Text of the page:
Limited partners (LPs) in closed-ended funds are investors of the patient kind. Signing up to such a vehicle is to agree to the promise of a future deal pipeline: before money can effectively be deployed, investors have to cover due diligence and bid costs, mitigate the J-curve effect and hope there are not too many lousy bets among prospective assets. Building an infrastructure portfolio of six assets, managers reckon, can easily take two to three years.
So why embark on one of these arduous and costly adventures when you can actually buy in a sizeable, proven portfolio that’s available straight away? That’s the question AMP Capital asks to prospective investors in its Global Infrastructure Fund (GIF).
Last October, the Australian fund manager converted its Strategic Infrastructure Trust of Europe (SITE) from an open-ended to a closed-ended structure; it also launched GIF, a new vehicle with a global remit. Both, similar in their terms and structure, will now be investing through the same Luxemburg-registered holding company (holdco). As SITE already has about $750 million invested in six assets, the arrangement offers investors in GIF immediate exposure. Meanwhile, shares in the holdco will continuously be rebalanced as GIF starts investing its money.
AMP now hopes to raise an additional $1.25 billion from new investors to put the strategy into action. It appears the firm is off to a good start: fund of funds Pantheon has already confirmed its intention to make a sizeable commitment to GIF. The immediate diversification the vehicle offers is a major selling point of the proposition, explains Boe Pahari, head of infrastructure for Europe and the Americas at the firm. “What we have here is a unique proposition. That just doesn’t happen in the market place.”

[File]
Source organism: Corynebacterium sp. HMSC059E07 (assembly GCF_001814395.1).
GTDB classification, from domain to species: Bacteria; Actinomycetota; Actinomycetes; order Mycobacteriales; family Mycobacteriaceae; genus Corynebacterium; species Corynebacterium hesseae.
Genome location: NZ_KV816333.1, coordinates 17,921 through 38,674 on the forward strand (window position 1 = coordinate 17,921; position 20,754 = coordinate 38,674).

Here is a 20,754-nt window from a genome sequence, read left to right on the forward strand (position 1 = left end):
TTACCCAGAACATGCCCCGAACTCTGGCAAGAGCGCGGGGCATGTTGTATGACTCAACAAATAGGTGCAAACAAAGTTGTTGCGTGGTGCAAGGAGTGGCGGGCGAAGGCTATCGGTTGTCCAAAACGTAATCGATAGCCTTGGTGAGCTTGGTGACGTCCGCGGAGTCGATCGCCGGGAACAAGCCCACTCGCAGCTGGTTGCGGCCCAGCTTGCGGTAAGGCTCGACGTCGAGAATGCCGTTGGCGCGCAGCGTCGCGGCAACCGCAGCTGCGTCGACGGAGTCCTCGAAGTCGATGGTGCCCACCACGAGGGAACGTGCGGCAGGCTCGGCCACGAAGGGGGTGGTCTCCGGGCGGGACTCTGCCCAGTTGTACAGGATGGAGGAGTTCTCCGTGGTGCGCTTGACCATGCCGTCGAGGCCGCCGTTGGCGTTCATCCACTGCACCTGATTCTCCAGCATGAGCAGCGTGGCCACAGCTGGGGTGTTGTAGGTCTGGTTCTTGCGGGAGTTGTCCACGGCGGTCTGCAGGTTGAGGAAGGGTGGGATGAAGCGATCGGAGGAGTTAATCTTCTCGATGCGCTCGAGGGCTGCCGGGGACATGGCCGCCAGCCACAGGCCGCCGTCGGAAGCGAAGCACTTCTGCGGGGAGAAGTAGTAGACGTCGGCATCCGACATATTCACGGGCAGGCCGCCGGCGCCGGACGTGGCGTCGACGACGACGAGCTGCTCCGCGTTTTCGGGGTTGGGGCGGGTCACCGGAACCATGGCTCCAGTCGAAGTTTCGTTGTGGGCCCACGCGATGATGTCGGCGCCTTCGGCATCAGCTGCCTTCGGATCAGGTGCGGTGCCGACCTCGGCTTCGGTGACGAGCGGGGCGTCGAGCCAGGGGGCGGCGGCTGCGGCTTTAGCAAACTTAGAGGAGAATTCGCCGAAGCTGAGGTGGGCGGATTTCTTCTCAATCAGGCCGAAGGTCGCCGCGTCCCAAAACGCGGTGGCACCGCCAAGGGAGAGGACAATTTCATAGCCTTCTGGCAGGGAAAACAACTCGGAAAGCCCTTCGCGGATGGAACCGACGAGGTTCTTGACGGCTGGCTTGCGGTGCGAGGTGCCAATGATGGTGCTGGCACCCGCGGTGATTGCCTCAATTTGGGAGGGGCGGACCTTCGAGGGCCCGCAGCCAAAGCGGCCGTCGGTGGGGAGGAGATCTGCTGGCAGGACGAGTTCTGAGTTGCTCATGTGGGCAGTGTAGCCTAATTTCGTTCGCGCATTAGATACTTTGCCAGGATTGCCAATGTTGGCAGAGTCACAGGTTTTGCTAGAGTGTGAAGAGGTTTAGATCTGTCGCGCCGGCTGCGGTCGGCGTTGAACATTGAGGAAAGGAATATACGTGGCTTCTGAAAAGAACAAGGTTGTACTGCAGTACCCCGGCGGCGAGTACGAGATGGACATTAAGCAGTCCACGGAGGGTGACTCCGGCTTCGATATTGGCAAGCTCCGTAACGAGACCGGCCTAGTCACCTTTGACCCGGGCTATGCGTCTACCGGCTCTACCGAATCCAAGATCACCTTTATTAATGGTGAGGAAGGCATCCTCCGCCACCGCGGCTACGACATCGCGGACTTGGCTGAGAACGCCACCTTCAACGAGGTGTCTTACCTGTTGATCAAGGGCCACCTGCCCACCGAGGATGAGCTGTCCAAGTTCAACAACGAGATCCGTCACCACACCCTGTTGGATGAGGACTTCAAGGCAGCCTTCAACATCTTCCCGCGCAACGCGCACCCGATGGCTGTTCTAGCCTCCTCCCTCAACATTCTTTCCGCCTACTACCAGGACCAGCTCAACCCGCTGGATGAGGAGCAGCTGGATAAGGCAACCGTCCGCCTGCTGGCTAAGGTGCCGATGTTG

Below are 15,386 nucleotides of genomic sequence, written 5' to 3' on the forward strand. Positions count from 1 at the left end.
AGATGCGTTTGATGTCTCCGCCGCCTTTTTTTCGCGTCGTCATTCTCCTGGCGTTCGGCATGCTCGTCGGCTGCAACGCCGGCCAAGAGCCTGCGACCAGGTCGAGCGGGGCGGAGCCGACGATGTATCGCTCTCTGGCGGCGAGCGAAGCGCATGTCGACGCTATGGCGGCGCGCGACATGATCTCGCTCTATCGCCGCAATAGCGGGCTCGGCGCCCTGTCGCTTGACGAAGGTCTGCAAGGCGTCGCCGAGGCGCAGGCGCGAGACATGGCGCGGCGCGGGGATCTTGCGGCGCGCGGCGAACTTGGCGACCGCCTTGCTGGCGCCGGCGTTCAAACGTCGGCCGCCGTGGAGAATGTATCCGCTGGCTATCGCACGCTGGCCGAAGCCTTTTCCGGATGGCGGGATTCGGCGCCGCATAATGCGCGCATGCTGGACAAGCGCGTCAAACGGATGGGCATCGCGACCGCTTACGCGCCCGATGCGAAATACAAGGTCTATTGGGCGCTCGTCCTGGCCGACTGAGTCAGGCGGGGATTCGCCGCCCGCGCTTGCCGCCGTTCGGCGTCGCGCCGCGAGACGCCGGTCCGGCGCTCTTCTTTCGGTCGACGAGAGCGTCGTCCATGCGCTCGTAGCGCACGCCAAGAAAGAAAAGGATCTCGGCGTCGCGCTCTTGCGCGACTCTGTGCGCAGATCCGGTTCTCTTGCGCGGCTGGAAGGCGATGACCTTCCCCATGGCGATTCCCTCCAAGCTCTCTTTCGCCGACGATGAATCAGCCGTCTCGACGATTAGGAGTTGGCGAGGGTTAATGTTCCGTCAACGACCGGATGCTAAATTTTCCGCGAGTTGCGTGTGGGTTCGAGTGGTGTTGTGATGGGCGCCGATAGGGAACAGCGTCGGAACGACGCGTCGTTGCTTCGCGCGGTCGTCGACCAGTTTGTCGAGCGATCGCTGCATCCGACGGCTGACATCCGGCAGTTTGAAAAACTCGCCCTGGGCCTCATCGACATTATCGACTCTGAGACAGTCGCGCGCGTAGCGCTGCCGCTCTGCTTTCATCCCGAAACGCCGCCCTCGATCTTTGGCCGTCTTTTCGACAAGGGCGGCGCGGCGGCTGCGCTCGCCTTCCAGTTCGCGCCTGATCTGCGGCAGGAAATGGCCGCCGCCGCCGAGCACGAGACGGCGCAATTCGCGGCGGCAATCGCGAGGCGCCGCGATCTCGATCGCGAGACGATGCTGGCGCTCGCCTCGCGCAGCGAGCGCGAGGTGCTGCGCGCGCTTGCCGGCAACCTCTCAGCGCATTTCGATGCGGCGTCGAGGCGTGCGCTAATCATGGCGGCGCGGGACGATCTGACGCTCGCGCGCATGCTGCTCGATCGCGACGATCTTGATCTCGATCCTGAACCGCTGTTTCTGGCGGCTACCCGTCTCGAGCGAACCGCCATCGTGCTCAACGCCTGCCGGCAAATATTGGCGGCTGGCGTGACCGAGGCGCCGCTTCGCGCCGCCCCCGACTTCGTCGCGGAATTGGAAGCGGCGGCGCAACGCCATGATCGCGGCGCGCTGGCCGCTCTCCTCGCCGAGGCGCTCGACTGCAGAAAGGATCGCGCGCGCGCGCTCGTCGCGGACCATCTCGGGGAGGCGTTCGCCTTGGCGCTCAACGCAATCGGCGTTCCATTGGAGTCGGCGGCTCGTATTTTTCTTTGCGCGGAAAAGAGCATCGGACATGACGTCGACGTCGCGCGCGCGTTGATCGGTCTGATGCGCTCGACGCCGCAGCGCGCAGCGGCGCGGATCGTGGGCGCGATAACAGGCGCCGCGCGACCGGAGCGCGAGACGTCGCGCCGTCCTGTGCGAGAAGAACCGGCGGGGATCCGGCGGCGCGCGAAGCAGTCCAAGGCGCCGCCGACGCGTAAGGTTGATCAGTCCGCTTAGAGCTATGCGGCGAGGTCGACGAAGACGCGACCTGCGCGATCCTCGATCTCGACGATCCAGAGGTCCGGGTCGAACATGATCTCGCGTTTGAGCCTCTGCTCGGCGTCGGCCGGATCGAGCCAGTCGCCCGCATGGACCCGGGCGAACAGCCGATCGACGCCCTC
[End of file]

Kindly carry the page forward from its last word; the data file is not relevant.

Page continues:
And that’s only one of the fund’s selling points, he continues. The very fact that the structure is now closed-ended allows AMP to speak to a broader category of investors. “Whilst the open-ended fund did have traction with some clients the majority of them still preferred closed-ended funds. This was particularly the case in Asia and the US, not to mention Europe.”
Did the same hold true for existing LPs? “We have investors from Australia, Japan and Europe who like open-ended funds. We told them that, to provide them with the diversification we promised, we needed to mobilise funds to bring in more assets.” That required switching to a closed-ended structure, he says, a strategy that has since received “overwhelming” support from the firm’s LPs.
The main pull of closed-ended structures, Pahari elaborates, is their ability to guarantee a sounder alignment of interests between LPs. “As an investor, I don’t want someone to come in later and take some of my value; I don’t want someone to leave and leave me with the risk.” Alignment is also stronger between LPs and their fund manager in the closed-ended case, as these arrangements allow investors to pay carried interest only after they get repaid themselves – rather than on an unrealised basis as typically happens with open-ended funds.
He notes that, while awareness of open-ended structures is growing, a number of firms managing such vehicles are currently contemplating a switch. “The momentum largely remains behind closed-ended funds.” AMP is aiming to reach a final close on GIF, which has a five-year investment period and a 10-year lifespan (with the possibility for two successive one-year extensions), at the end of next year.
Pahari reckons the strongest challenges remain on the deal front. “The market is much more crowded in terms of participants than it was 10 years ago.” Being backed by one of the largest infrastructure asset managers in the world, with a 15.4 percent IRR track record over the last 25 years for this type of brownfield strategy, GIF is well placed to handle the complexity that comes with trying to craft deals outside of the auction circuit, he argues.
It will likely help that OECD markets are bouncing back. “GDP linkage is less a dirty word than it was in the past, though you need to balance it with safer types of assets,” he says. “The kind of portfolio we’ve got allows us to use it as an anchor and then look at opportunities ranging from core to core plus assets.”